Sorry Paul, but the only thing the IPAP needs to (or actually can) check is who was assigned the specific IP address used at that time, they won't check if they were actually downloading anything at all, or even if there was traffic running over their port.

I don't think the major Rights holder groups will actually do anything like this; it's pretty easy for them to harvest all the "legitimate" infringements they can afford to have processed, but it is a pretty glaring fault in the writing and application of the law to have such an unfair "guilty until proven innocent" construct.

It does open up questions about things like IP spoofing, lets say someone used your IP address to share a copyrighted file, you might get the notice but unless you are keeping extensive logs of your network activity, how are you going to prove it wasn't you?

How are you going to convince the Rights holder?
They can completely ignore any challenge and rule arbitrarily that they are right, and you are wrong without presenting any additional evidence themselves.

This thing has more holes in it than swiss-cheese, yet the IPAP's are still being forced to comply from Thursday...



3930 posts

Uber Geek
+1 received by user: 175

Trusted
Subscriber

  Reply # 514289 31-Aug-2011 10:26 Send private message

Where is the "21 day" period defined? I can't see any reference to it in the regulations. Additionally, the regulations refer to sections 122C through 122F, and 122O, which do not appear in the Act. Can someone explain this to me?

53 posts

Master Geek
+1 received by user: 1


  Reply # 514310 31-Aug-2011 10:47 Send private message

http://blog.greens.org.nz/2011/08/29/rightwing-resistance-salutes-skynet-law/

The new law will be shockingly easy to misuse. The ease of spoofing IP addresses with the guilt by accusation and burden of proof being on the defendant is just ripe for abuse.

2845 posts

Uber Geek
+1 received by user: 537

Trusted
Subscriber

  Reply # 514340 31-Aug-2011 11:27 Send private message

Just saw this in the NZ Herald. Somewhat disingenuous given Labour introduced original S92A, and in any case only scraps the termination clause, not the law itself which is bad from start to finish.




iPad Air + iPhone 5S + 2degrees 4tw!

These comments are my own and do not represent the opinions of 2degrees.

1542 posts

Uber Geek
+1 received by user: 93

Subscriber

  Reply # 514354 31-Aug-2011 11:39 Send private message

Behodar: Where is the "21 day" period defined? I can't see any reference to it in the regulations. Additionally, the regulations refer to sections 122C through 122F, and 122O, which do not appear in the Act. Can someone explain this to me?


21 days is defined in section 122C(3)(a).

It's not actually set in stone though, the act says "An IPAP need not comply...." but they can if they want to.

To see the complete picture you need to look at the amendment act which has the sections you are missing.
http://legislation.govt.nz/act/public/2011/0011/latest/096be8ed806e2a43.pdf

3930 posts

Uber Geek
+1 received by user: 175

Trusted
Subscriber

  Reply # 514363 31-Aug-2011 11:46 Send private message

Thanks for that, naturally it doesn't show up when you search for "copyright"...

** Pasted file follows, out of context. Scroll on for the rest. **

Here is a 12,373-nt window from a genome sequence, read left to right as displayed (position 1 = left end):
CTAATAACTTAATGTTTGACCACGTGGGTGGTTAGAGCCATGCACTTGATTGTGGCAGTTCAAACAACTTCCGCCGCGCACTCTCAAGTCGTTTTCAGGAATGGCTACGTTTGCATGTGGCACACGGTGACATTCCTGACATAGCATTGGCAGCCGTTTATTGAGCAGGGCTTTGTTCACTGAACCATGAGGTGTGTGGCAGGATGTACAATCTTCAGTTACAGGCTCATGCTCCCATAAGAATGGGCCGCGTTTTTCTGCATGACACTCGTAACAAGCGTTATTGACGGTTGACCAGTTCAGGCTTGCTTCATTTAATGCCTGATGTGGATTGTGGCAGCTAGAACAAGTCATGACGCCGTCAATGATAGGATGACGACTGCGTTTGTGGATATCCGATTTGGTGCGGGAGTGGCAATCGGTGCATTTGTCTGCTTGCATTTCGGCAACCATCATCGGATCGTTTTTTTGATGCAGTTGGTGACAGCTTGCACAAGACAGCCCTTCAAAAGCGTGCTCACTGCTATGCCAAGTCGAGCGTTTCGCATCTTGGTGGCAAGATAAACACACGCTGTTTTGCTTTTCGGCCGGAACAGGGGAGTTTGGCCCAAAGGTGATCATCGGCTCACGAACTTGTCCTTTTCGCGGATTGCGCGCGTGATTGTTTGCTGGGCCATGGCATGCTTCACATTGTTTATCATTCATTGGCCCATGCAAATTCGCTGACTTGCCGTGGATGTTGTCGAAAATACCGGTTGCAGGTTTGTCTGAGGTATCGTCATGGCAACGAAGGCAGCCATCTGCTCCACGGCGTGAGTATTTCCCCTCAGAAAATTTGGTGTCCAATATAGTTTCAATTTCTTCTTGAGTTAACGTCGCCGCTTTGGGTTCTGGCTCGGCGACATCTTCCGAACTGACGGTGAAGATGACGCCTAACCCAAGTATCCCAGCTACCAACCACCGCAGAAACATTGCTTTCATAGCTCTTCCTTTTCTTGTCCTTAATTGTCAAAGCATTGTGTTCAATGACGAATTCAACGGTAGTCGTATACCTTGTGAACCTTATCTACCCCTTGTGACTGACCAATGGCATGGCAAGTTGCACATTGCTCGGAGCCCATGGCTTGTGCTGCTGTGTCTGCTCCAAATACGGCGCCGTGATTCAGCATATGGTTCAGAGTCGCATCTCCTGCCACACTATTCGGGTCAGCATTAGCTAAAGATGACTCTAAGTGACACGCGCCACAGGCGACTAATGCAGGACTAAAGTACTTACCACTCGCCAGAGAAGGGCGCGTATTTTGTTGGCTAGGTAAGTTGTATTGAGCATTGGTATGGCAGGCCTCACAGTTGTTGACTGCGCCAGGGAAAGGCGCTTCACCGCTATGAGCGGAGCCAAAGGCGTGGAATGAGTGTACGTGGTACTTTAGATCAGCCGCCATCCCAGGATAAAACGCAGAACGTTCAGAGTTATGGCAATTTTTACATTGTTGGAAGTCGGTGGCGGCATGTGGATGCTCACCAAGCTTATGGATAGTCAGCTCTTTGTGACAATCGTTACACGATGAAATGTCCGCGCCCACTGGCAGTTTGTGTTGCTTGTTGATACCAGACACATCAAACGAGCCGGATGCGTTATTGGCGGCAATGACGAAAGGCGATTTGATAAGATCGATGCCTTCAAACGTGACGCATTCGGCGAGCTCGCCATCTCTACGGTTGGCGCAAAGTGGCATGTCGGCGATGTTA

2845 posts

Uber Geek
+1 received by user: 537

Trusted
Subscriber

  Reply # 514368 31-Aug-2011 11:50 Send private message

Behodar: Thanks for that, naturally it doesn't show up when you search for "copyright"...


I found a copy in the basement with a torch, in a locked filing cabinet inside a disused toilet cubicle with a sign on the door saying 'Beware of the leopard.'




iPad Air + iPhone 5S + 2degrees 4tw!

These comments are my own and do not represent the opinions of 2degrees.

1571 posts

Uber Geek
+1 received by user: 11

Subscriber

  Reply # 514383 31-Aug-2011 12:05 Send private message

SaltyNZ:
Behodar: Thanks for that, naturally it doesn't show up when you search for "copyright"...


I found a copy in the basement with a torch, in a locked filing cabinet inside a disused toilet cubicle with a sign on the door saying 'Beware of the leopard.'


"But look, you found the notice didn't you?"

Wink



1441 posts

Uber Geek
+1 received by user: 42


  Reply # 514388 31-Aug-2011 12:10 Send private message

So...Are we going to get letters in the mail when we download movies/TV Shows?

1 | 2 | 3 | 4 | 5 | 6 | 7 | 8 | 9
View this topic in a long page with up to 500 replies per page Create new topic




Twitter »
Follow us to receive Twitter updates when new discussions are posted in our forums:



Follow us to receive Twitter updates when news items and blogs are posted in our frontpage:



Follow us to receive Twitter updates when tech item prices are listed in our price comparison site:





Trending now »

Hot discussions in our forums right now:

Spark Socialiser
Created by freitasm, last reply by yitz on 21-Oct-2014 11:38 (18 replies)
Pages... 2


American legal jurisdiction in New Zealand
Created by ajobbins, last reply by Lyderies on 21-Oct-2014 13:18 (27 replies)
Pages... 2


Why would Suresignal calls be worse quality than non-Suresignal calls from the same location?
Created by Geektastic, last reply by froob on 21-Oct-2014 08:21 (41 replies)
Pages... 2 3


Picture resizing on the forum
Created by Jase2985, last reply by freitasm on 18-Oct-2014 13:32 (13 replies)

Internet question...
Created by Geektastic, last reply by Geektastic on 17-Oct-2014 22:59 (40 replies)
Pages... 2 3


Another Trade Me competitor: SellShed
Created by freitasm, last reply by macuser on 21-Oct-2014 11:51 (24 replies)
Pages... 2


Snap have failed our company!
Created by dafman, last reply by dafman on 21-Oct-2014 13:14 (11 replies)

Why do people keep thinking National are doing a great job?
Created by sxz, last reply by Geektastic on 20-Oct-2014 23:05 (156 replies)
Pages... 9 10 11



Geekzone Live »

Try automatic live updates from Geekzone directly in your browser, without refreshing the page, with Geekzone Live now.

Are you subscribed to our RSS feed? You can download the latest headlines and summaries from our stories directly to your computer or smartphone by using a feed reader.

Alternatively, you can receive a daily email with Geekzone updates.